Skip to main content

No one walks alone: An investigation of the veteran and the community in Rodgers and Hammerstein's Carousel

Buy Article:

$18.00 plus tax (Refund Policy)

'If Oklahoma! developed the moral argument for sending American boys overseas, Carousel offered consolation to those wives and mothers whose boys would only return in spirit'. Opening at the close of World War II, Carousel became a voice for the guilt-ridden soldiers coming home to a society in which they no longer knew how to participate. This investigation reads the musical's frequently misunderstood antihero, Billy Bigelow, as a surrogate veteran, whose dramatic through-line parallels the fundamental stages of recovery for veterans afflicted with Post Traumatic Stress Disorder (PTSD). Utilizing the work of Judith Herman in Trauma and Recovery: The Aftermath of Violence – from Domestic Abuse to Political Terror (1992), and Elaine Scarry in The Body in Pain: The Making and Unmaking of the World (1985), this deconstruction proposes a richer understanding of the musical as a cultural response to World War II with continued relevancy in the aftermath of the Iraq war.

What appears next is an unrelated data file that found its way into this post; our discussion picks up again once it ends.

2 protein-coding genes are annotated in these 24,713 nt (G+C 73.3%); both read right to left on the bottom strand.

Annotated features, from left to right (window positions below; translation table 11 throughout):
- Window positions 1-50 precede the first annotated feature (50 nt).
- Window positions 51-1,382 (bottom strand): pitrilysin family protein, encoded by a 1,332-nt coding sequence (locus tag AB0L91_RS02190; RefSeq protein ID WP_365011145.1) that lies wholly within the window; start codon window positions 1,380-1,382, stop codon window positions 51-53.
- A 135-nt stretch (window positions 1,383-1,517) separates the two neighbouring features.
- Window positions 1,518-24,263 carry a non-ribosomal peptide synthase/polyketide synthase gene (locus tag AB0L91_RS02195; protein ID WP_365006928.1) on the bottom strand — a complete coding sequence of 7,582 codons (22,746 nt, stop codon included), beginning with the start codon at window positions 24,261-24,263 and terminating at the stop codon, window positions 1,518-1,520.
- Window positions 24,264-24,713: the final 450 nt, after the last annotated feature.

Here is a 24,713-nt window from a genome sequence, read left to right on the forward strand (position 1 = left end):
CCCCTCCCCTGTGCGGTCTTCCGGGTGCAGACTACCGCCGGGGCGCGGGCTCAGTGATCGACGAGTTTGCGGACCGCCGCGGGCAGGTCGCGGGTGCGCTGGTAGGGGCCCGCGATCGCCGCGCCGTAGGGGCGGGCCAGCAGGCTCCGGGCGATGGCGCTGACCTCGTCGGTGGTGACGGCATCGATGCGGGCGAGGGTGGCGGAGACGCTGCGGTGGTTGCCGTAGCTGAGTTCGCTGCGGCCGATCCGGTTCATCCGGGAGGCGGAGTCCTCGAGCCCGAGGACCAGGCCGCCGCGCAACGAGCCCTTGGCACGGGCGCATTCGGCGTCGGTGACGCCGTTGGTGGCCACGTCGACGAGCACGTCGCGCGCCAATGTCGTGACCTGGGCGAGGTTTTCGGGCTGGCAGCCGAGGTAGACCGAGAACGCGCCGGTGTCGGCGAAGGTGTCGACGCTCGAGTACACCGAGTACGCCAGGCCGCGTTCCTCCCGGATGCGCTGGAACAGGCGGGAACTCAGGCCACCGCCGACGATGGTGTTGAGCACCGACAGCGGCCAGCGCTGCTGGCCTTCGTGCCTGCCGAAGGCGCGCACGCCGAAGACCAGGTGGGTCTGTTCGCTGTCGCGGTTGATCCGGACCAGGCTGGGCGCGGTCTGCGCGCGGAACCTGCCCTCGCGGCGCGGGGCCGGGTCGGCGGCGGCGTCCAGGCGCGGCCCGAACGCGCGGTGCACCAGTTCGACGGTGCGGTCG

No Reference information available - sign in for access.
No Citation information available - sign in for access.
No Supplementary Data.
No Article Media
No Metrics

Keywords: Carousel; Liliom; Rodgers and Hammerstein; You'll Never Walk Alone; pain theory; post traumatic stress disorder

Document Type: Research Article

Affiliations: San Diego State University

Publication date: 2012-01-20

More about this publication?
  • Access Key
  • Free content
  • Partial Free content
  • New content
  • Open access content
  • Partial Open access content
  • Subscribed content
  • Partial Subscribed content
  • Free trial content
Cookie Policy
Cookie Policy
Ingenta Connect website makes use of cookies so as to keep track of data that you have filled in. I am Happy with this Find out more